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Subject: Re: [boost] [outcome] High level summary of review feedback accepted so far
From: Emil Dotchevski (emildotchevski_at_[hidden])
Date: 2017-05-31 17:05:45

On Wed, May 31, 2017 at 6:45 AM, Niall Douglas via Boost <
boost_at_[hidden]> wrote:

> On 31/05/2017 14:25, Andrzej Krzemienski via Boost wrote:
> > 2017-05-31 15:17 GMT+02:00 Niall Douglas via Boost <
> boost_at_[hidden]>:
> >>
> >> If you need a motivating example, imagine a user accumulates result<T>'s
> >> from other code it calls into outcome<T>'s, and then does .exception()
> >> on the outcome<T>'s.
> >>
> >
> > Yes, I can understand why one wants to treat error_code and exception_ptr
> > uniformly. But recognizing an error_code in `exception()` and not
> > recognizing an exception_ptr in `error()` looks quite arbitrary to me:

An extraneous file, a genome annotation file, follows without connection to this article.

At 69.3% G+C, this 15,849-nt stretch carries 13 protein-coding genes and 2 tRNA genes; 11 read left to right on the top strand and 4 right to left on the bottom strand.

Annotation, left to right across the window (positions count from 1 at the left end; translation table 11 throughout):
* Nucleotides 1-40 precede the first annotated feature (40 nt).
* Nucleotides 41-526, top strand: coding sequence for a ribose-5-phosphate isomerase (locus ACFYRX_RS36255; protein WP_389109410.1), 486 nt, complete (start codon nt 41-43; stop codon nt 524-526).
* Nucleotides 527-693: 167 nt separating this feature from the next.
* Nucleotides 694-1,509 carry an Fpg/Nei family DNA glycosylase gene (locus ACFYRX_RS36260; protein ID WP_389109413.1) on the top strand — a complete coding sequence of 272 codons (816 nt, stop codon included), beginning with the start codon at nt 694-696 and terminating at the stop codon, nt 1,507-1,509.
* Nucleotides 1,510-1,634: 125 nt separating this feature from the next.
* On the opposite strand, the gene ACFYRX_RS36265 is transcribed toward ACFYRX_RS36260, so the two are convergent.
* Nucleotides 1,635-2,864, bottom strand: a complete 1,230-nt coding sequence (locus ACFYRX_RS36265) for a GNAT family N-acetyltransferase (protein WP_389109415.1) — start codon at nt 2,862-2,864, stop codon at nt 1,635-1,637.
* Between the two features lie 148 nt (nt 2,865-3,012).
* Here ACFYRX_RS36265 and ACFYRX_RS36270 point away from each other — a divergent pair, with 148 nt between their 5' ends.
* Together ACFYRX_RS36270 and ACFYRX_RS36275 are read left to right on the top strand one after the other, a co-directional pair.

> not
> > guided ba an intuitive mental model.
> Not at all.
> Errors are not exceptional. They are expected failure.
> Exceptions are exceptional. They are **un**expected failure.

By which definition is that true? When I call a function which may throw,
that is not unexpected at all. The calling code is specifically designed to
deal with that possibility.

I see the difference between a C function returning ERROR_OPEN_FAILED and a
C++ function throwing open_failed_errror() as purely mechanical. Proceeding
to read the file when ERROR_OPEN_FAILED was returned is an error, and 99
times out of 100 you need an if to prevent control from reaching that code.
In the open_failed_error() case the compiler writes the if for you, that's
about it the only difference.

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